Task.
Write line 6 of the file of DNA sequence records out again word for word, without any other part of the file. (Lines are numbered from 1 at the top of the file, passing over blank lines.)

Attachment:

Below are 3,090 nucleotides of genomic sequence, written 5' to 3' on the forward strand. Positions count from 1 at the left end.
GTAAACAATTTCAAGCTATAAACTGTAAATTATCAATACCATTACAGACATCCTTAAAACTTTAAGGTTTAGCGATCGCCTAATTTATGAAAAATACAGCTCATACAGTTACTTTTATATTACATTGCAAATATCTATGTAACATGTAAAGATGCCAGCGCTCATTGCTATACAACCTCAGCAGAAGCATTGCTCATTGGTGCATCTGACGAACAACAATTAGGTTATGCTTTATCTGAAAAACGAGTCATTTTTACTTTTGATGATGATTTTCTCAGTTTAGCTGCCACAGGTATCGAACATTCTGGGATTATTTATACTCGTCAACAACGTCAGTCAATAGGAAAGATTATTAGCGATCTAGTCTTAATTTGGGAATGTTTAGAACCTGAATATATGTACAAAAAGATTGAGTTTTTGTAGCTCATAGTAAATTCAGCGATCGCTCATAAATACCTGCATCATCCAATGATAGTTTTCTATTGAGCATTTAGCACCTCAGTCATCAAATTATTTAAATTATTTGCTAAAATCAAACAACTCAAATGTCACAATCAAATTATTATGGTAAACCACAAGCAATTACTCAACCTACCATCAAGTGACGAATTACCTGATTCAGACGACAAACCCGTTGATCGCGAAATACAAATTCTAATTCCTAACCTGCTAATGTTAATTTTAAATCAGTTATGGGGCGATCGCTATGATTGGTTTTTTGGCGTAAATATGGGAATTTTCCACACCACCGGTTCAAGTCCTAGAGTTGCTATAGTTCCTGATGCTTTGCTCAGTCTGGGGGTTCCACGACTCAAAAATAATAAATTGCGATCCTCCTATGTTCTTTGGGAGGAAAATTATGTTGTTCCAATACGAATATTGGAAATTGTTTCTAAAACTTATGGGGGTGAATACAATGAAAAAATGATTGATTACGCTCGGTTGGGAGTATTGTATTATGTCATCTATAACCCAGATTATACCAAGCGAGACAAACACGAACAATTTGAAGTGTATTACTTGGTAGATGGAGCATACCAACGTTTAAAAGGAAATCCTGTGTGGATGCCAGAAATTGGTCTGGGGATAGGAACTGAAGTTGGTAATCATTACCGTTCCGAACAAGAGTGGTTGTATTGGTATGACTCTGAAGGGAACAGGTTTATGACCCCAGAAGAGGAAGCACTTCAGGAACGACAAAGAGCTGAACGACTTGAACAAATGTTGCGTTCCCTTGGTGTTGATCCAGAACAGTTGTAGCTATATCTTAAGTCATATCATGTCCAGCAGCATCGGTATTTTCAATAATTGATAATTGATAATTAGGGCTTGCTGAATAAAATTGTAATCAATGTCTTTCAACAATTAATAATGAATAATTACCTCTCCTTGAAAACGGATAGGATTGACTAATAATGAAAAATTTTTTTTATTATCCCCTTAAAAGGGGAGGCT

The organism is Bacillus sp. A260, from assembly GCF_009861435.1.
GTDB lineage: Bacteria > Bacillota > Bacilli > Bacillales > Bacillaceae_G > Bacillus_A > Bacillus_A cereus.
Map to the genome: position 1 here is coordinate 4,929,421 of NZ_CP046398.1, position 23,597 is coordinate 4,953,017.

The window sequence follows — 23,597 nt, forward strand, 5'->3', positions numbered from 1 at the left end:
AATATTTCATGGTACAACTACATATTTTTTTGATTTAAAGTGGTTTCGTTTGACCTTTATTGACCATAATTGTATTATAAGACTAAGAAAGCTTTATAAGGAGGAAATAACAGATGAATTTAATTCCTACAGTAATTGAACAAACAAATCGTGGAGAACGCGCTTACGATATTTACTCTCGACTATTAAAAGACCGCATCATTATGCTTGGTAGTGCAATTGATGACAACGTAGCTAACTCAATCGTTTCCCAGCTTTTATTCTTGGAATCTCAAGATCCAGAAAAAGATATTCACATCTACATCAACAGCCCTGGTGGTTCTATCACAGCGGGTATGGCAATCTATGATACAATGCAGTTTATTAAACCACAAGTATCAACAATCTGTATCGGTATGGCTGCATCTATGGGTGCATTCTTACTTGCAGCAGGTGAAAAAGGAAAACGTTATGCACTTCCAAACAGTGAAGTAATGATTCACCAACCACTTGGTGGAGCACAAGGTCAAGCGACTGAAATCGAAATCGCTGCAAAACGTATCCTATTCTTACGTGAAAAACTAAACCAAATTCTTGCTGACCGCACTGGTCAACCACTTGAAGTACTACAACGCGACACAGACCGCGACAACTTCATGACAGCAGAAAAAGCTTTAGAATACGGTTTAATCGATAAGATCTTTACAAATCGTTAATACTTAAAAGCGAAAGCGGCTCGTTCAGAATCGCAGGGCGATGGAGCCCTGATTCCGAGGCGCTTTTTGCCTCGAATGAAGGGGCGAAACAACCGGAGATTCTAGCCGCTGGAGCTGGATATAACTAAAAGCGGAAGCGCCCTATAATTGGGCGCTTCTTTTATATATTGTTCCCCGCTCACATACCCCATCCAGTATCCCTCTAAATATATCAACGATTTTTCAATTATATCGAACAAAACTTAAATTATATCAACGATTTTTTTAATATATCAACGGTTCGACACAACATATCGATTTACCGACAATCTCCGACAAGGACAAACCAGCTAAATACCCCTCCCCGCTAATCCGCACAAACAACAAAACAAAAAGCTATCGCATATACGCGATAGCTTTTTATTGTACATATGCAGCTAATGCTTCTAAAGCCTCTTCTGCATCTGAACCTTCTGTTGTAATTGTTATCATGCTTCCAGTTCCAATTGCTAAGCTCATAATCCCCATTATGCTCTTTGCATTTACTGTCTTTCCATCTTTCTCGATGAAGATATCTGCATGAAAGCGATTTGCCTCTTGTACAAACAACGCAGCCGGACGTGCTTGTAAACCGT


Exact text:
The window sequence follows — 23,597 nt, forward strand, 5'->3', positions numbered from 1 at the left end: